It has long been a "niche" market and the butt of cruel jokes. But the English wine industry is on the verge of a major breakthrough as a result of unprecedented "perfect growing conditions" throughout the season, which is likely to make 2009 a vintage year.
English sparkling wines in particular have been the biggest success story, producers and retailers say, enjoying record sales as their appeal has grown on the back of the recession. Waitrose – the largest retailer of English wines, with a 55% share of the market – last week reported a 163% year-on-year rise in sales of locally stocked English sparkling wines and a 97% rise in sales of nationally produced wine. It has also seen a 50% rise in sales of still wines.
Some of the former are now world class, regularly scoring above top champagnes in blind tastings, and likely to be best-sellers for Christmas.
At Denbies in Surrey – the largest single estate vineyard in the UK – harvesting of its 300,000 vines was completed at the end of October. The grapes have been pressed and are now fermenting in huge tanks, in preparation for bottling. Still wines will be bottled next year while sparkling wines will be bottled in four or five years time. Chris White, general manager of Denbies said: "This is an incredibly exciting time. Twenty to 30 years ago people didn't want to drink English wine because it was seen as rubbish and it was very difficult to sell. Now our biggest problem is producing enough of it."
Denbies' vineyards are on the North Downs – just outside Dorking - on land which has the same soil-chalk structure as the Champagne region of northern France.
White said that the warming climate and a critical mass of experience had all helped the industry drive up standards and improve quality. This year's good spring and warm, dry late summer and early autumn means the finest wine produced in the UK is likely to be arriving on supermarket shelves and dining tables next year
Overall production is still tiny compared with other countries. UK production is currently around 2m bottles, varying significantly depending on the vintage conditions, but less than 0.05% of the amount produced in France (6.9bn bottles).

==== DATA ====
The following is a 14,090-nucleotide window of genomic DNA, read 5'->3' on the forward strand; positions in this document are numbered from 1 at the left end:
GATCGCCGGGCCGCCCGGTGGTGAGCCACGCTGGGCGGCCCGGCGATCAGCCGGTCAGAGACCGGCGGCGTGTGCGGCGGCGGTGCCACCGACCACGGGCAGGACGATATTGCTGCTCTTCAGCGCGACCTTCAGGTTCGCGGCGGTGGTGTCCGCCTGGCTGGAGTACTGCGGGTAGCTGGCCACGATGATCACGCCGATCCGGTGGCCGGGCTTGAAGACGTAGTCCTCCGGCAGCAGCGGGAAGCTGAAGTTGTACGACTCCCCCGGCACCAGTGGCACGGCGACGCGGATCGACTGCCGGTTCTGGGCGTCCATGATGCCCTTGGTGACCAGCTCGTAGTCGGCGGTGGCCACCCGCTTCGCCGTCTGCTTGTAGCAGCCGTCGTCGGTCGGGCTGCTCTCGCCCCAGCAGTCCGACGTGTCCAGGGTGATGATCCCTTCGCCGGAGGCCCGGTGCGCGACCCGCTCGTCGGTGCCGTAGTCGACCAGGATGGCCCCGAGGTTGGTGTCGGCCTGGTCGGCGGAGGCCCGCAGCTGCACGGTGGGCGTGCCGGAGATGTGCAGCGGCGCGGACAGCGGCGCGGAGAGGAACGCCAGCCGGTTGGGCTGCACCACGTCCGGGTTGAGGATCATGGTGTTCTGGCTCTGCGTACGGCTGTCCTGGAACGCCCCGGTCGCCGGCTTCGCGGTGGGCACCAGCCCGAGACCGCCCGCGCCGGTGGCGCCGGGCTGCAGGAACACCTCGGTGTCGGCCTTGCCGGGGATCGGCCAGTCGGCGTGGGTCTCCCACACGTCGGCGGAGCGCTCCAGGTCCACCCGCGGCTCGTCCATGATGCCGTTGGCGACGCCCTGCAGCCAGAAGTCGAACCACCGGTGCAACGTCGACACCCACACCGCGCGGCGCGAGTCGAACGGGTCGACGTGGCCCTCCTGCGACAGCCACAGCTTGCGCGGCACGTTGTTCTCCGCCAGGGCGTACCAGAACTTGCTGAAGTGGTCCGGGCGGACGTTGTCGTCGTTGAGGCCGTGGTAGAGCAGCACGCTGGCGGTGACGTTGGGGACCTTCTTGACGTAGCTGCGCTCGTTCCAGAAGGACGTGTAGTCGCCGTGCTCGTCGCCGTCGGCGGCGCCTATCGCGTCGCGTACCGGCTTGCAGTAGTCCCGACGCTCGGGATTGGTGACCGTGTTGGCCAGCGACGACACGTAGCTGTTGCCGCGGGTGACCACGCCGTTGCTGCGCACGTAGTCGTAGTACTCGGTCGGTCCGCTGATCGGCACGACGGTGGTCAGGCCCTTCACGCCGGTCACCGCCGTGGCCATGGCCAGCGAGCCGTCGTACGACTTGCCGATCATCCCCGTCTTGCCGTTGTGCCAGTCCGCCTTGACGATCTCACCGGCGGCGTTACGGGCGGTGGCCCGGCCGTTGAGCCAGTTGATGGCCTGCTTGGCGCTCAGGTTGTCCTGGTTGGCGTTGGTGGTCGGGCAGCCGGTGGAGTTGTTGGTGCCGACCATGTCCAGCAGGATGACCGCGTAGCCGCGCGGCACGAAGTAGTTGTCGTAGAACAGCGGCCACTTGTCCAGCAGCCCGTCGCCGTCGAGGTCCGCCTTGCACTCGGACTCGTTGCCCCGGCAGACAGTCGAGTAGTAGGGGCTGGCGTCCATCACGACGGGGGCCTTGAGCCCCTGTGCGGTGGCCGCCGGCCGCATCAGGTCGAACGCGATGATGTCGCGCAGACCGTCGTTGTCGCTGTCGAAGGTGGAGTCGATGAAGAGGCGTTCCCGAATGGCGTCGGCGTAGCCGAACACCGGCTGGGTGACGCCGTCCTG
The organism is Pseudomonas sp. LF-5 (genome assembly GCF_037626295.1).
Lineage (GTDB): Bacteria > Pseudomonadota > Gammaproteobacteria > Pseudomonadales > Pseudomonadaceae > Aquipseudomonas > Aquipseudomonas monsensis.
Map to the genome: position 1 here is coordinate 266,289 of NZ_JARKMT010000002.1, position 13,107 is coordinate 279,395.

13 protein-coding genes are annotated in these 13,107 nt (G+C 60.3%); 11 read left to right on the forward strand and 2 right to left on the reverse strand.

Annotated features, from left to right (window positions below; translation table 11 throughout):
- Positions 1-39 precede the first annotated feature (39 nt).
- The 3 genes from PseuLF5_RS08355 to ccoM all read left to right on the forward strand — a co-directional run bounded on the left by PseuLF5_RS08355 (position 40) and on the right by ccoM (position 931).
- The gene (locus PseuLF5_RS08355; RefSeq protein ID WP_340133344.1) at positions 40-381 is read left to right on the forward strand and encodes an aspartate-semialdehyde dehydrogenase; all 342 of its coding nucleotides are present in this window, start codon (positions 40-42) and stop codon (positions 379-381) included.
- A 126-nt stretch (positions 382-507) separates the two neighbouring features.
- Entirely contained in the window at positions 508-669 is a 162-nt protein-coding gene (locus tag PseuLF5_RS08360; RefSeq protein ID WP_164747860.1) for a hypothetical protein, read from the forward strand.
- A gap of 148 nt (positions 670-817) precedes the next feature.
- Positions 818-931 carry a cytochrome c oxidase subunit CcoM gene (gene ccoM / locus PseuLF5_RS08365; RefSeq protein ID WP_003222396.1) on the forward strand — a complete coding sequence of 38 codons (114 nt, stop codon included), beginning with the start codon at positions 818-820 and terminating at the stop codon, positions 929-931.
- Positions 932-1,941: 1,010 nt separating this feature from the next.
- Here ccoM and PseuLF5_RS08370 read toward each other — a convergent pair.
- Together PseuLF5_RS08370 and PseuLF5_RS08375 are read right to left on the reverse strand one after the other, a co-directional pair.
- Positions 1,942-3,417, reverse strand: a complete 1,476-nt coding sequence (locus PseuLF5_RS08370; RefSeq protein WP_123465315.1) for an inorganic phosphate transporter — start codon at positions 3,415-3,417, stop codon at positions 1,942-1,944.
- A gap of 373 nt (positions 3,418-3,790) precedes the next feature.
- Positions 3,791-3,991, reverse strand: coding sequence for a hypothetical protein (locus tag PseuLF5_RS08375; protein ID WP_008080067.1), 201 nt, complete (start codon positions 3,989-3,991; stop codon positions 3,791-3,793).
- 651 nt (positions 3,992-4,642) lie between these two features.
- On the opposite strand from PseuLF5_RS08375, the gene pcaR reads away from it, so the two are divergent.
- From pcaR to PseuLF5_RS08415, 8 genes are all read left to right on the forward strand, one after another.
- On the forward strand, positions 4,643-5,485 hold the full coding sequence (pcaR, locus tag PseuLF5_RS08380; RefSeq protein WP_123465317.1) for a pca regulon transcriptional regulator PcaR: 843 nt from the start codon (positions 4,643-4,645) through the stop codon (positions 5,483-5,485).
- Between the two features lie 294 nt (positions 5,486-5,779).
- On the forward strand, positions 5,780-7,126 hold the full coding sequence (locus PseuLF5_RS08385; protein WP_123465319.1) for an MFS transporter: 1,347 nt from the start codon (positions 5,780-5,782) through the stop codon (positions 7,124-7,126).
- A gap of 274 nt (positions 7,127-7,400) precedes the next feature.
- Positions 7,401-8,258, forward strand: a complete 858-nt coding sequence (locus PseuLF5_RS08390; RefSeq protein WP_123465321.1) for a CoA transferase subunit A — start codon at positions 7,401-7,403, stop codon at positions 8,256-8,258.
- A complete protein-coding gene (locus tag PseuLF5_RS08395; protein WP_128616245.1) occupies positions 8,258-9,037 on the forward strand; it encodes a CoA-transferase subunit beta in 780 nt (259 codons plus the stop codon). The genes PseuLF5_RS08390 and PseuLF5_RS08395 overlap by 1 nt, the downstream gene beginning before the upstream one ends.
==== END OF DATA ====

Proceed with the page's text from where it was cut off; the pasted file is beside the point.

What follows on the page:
The popularity of English wine has also soared on the back of environmental concerns, White explains: "People are drinking it because they are concerned about the carbon footprint. It is also lower in alcohol than many other wines – typically with an ABV [alcohol by volume] of 11.5%. And English sparkling wines are a top quality, affordable alternative to champagne."
Its Surrey Gold brand is now the best-selling English still wine. Denbies supplies wines direct to the House of Commons dining rooms and to government departments, and hopes its products will help to trumpet the best of British in the catering contracts for the Olympic Games in 2012.
Ken Mackay, wine buyer with Waitrose, said: "English wines are no longer a joke. The 160% increase in the sales of locally stocked sparkling wines is phenomenal. There is still an issue around price, as it cannot be produced that cheaply, but the quality has never been better."
The retailer's policy is to supply wines in-store from local vineyards as part of its local produce drive. This year the company also took the unusual step of planting 5 hectares (12.5 acres) of champagne grapes on its 2,000 hectare farm in Hampshire.
Julia Trustram Eve of the English Wine Producers trade body, said: "We're not calling 2009 a bumper year in terms of volume, but it will definitely be a vintage year in terms of quality; 2007 and 2008 were a wash-out in terms of the weather."
Sue Daniels, wine specialist at M&S, which stocks a small range of English wines, said: "I was visiting Chapel Down winery [part of the English Wines Group] just a few weeks ago tasting the quality of the fermenting wines, which were all looking to be excellent. The winery was delighted with the near perfect, vintage conditions."